promote her on August 10, 2010, after she had worked in the
position for a year and yet “was not interviewed for
the job.” Id. Wongus also brings the lawsuit
for “defamation of character, reprisal, retaliation,
bullying, hostile working environment, prohibit personnel
practice, harassment, and intimidation.” Id.
(emphasis in original).
to Wongus, all of these actions were based on race and age.
See id. Moreover, she alleges “discriminatory
work practices” and states that “the Director
does not want to change Kathy McCardell behavior by enforcing
the policies (see attachments); and harassment and reprisal
because I filed a claim against Kathy.” ECF 13 at 2
(emphasis in original). The Second Amended Complaint seeks
back pay, reinstatement, monetary damages in the amount of
$200, 000, costs, attorneys' fees, injunctive relief, and
other relief. Id. at 3-4; see ECF 13-1 at
noted, on March 17, 2016, defendant filed a motion to dismiss
(ECF 16) for lack of jurisdiction, pursuant to Rule 12(b)(1),
and for failure to state a claim, pursuant to Rule 12(b)(6).
According to defendant, the Court lacks subject matter
jurisdiction because plaintiff failed to exhaust
administrative remedies concerning her Title VII and ADEA
claims. ECF 16-1 at 8. Defendant further states that, even if
plaintiff exhausted her administrative remedies, the Court
cannot consider her claims because they are untimely.
Id. at 13. Alternatively, the VA maintains that
dismissal is required, pursuant to Rule 12(b)(6), because
plaintiff has failed to state plausible claims for relief
under Title VII and the ADEA. Id. at 14-16.
Motion for Surreply
Motion for Surreply, plaintiff does not explicitly indicate
why a surreply is necessary or appropriate. See ECF
22. In opposing the Motion for Surreply, defendant asserts,
ECF 23 at 2: “The only issue addressed in
defendant's reply memorandum that was not specifically
discussed in its moving papers was in response to
plaintiff's suggestion that she exhausted her ADEA claims
through the ADEA's alternative statutory route . . .
.” Local Rule 105.2(a) provides that a party is not
permitted to file a surreply without permission of the court.
“Allowing a party to file a sur-reply is within the
Court's discretion, see Local Rule 105.2(a), but
they are generally disfavored.” EEOC v.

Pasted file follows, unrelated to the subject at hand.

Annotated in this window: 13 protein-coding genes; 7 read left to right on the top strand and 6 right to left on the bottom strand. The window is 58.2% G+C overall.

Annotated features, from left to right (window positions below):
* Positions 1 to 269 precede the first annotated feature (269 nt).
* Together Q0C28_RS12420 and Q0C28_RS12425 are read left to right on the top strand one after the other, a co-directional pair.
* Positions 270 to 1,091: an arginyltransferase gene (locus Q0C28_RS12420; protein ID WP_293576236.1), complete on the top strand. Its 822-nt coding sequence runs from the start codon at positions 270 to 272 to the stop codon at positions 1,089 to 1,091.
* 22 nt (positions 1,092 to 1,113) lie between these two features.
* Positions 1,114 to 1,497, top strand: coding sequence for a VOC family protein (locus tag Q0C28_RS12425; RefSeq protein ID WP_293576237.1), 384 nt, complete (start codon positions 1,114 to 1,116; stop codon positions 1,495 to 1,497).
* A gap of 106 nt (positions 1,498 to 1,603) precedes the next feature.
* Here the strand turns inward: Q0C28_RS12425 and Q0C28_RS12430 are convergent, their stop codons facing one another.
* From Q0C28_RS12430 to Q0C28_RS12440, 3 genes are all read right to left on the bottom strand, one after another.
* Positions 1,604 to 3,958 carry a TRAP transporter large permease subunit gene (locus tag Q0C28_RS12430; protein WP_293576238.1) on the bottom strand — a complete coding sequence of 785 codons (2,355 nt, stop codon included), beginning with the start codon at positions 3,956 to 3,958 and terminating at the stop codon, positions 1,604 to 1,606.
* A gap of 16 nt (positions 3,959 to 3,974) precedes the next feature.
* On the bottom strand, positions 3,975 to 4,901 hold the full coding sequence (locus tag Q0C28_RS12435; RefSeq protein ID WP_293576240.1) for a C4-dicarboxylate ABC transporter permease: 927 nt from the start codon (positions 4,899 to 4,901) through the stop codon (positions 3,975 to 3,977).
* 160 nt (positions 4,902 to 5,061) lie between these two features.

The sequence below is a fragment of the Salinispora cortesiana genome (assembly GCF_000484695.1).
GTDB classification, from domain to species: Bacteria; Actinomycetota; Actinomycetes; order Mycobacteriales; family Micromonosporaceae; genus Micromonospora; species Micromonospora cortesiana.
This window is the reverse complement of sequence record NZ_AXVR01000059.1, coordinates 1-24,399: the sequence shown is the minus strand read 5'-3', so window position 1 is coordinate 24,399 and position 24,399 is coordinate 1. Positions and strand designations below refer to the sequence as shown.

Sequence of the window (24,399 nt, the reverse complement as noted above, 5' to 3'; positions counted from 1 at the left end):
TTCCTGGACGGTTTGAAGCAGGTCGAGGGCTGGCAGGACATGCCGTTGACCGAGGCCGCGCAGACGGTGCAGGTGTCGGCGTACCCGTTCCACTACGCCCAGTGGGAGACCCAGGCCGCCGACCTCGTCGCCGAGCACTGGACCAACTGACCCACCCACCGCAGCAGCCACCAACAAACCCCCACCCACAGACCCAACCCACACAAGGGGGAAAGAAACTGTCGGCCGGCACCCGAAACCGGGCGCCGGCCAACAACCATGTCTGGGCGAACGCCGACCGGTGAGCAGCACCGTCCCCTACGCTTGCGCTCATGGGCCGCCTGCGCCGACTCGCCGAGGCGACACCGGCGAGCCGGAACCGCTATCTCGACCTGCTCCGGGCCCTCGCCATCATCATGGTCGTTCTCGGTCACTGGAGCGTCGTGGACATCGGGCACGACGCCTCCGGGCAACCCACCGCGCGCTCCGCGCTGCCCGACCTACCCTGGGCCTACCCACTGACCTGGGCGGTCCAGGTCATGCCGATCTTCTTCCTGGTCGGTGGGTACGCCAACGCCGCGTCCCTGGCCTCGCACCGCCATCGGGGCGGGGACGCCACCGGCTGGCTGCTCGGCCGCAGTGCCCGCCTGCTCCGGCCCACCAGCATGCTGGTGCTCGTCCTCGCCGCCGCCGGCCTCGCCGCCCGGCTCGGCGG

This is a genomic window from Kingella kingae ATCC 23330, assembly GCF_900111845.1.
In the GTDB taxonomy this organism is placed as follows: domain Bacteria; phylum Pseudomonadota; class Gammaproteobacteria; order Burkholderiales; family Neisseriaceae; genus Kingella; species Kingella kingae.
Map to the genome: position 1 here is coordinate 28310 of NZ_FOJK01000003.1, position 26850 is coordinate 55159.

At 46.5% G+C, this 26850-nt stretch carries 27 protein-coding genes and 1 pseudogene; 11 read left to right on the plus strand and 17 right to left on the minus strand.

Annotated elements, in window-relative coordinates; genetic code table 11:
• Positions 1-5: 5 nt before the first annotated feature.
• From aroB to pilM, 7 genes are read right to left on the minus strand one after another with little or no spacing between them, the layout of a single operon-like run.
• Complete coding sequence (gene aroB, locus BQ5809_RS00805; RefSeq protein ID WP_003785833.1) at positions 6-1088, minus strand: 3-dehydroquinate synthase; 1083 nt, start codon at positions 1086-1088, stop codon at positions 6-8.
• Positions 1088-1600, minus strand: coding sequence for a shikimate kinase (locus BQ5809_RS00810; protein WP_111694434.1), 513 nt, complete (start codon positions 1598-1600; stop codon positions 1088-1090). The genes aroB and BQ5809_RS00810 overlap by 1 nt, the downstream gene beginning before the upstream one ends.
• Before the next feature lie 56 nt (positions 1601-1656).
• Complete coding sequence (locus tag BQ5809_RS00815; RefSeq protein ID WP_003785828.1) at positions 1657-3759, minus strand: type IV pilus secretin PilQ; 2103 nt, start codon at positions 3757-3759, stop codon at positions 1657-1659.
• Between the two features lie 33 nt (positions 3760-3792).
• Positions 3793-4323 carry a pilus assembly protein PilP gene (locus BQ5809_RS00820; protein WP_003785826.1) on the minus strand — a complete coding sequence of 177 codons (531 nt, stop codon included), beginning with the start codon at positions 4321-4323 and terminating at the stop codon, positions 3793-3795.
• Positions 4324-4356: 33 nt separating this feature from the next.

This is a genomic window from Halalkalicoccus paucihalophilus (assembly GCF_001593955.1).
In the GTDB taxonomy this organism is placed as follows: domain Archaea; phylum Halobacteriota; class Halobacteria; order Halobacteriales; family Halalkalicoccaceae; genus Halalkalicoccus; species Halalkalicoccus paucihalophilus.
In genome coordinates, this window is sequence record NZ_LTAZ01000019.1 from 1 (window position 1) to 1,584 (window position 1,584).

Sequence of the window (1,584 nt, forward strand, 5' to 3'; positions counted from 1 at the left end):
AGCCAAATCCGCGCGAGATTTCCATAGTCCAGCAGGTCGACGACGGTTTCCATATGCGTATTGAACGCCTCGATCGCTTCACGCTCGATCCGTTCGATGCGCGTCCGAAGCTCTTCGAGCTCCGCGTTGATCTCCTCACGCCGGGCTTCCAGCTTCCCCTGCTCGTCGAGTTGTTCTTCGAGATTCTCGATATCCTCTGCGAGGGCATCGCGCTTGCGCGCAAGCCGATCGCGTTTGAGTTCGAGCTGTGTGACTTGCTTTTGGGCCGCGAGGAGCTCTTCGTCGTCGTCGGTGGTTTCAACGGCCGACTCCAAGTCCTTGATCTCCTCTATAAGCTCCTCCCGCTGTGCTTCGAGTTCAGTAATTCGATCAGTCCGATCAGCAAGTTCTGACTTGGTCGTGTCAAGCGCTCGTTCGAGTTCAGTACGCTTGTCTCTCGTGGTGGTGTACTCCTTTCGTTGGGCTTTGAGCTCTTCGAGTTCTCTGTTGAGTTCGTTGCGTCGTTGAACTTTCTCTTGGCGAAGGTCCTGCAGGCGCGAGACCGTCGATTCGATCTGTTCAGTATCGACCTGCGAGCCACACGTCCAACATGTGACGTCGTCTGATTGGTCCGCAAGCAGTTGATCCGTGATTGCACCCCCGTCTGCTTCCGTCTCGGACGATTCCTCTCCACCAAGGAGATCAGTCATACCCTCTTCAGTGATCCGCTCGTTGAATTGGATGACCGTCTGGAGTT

Freeman, 961 F.Supp.2d 783, 801 (D. Md. 2013),
aff'd in part, 778 F.3d 463 (4th Cir. 2015);
see also, e.g., Chubb & Son v. C & C
Complete Servs., LLC, 919 F.Supp.2d 666, 679
(D. Md. 2013). A surreply may be permitted when the party
opposing the underlying motion “would be unable to
contest matters presented to the court for the first time in
the [movant's] reply.” Clear Channel Outdoor,
Inc. v. Mayor & City Council of Baltimore, 22
F.Supp.3d 519, 529 (D. Md. 2014) (quotations and citations
omitted). Conversely, a surreply is not permitted when the
reply merely responds to an issue raised in the opposition to
the underlying motion. See Khoury v. Meserve, 268
F.Supp.2d 600, 605-06 (D. Md. 2003). In that posture, the
party had the opportunity to support its arguments in the
opposition to the underlying motion. Id. at 606.
first argument in her proposed Surreply is that she followed
the proper procedures for exhausting her administrative
remedies under the ADEA and filed a timely action in the
district court. ECF 22 at 3. In defendant's Motion,
defendant argued that plaintiff had failed to exhaust her
administrative remedies with respect to her Title VII and
ADEA claims. ECF 16 at 11-12. In her Opposition, plaintiff
stated that she was not required to exhaust her
administrative remedies with respect to her ADEA claim. ECF
18 at 6. In Reply, defendant asserted, for the first time,
that plaintiff failed to comply with the notice procedure for
filing an ADEA claim in federal court, pursuant to 29 U.S.C.
§ 633a. ECF 19 at 2.
the complicated nature of the statutory requirements and
administrative procedures, it is reasonable to permit
plaintiff the opportunity to respond, by way of her Surreply,
to defendant's argument regarding the notice requirement
of the ADEA, which was discussed by defendant for the first
time in the Reply. See ECF 19 at 2; ECF 23 at 2.
Accordingly, I shall grant the Motion for Surreply as to
Section A of plaintiff's proposed Surreply (ECF 22 at
is no need for the Surreply, however, as to the remaining
content. In plaintiff's second argument, she asserts
that, as to the EEO Complaint, she “had no knowledge of
what action the lawyer was taken [sic].” ECF 22 at 4.
However, defendant raised the voluntary dismissal of the EEO
Complaint as a central issue in the Motion. See ECF
16-1 at 10-11. And, plaintiff previously responded to this
argument. See ECF 18 at 6-7. The language in
plaintiff's Opposition is nearly identical to the
language she uses in her proposed Surreply. See ECF
18 at 6; ECF 22 at 5.
same can be said for plaintiff's third argument in her
proposed Surreply. There, plaintiff argues that she exhausted
administrative remedies related to her three-day suspension,
and that her claims arising from the suspension were timely
filed. ECF 22 at 6-7. Again, defendant specifically raised
these issues in the Motion (ECF 16-1 at 11-14) and plaintiff
previously responded to them. ECF 18 at 7-10. As to this
issue, the text of the proposed Surreply is virtually the
same as the text of the Opposition. See ECF 18 at
10; ECF 22 at 6.
final argument in her Surreply is that she has satisfied the
pleading requirements to survive a Rule 12(b)(6) challenge.
ECF 22 at 7-9. Plaintiff previously ...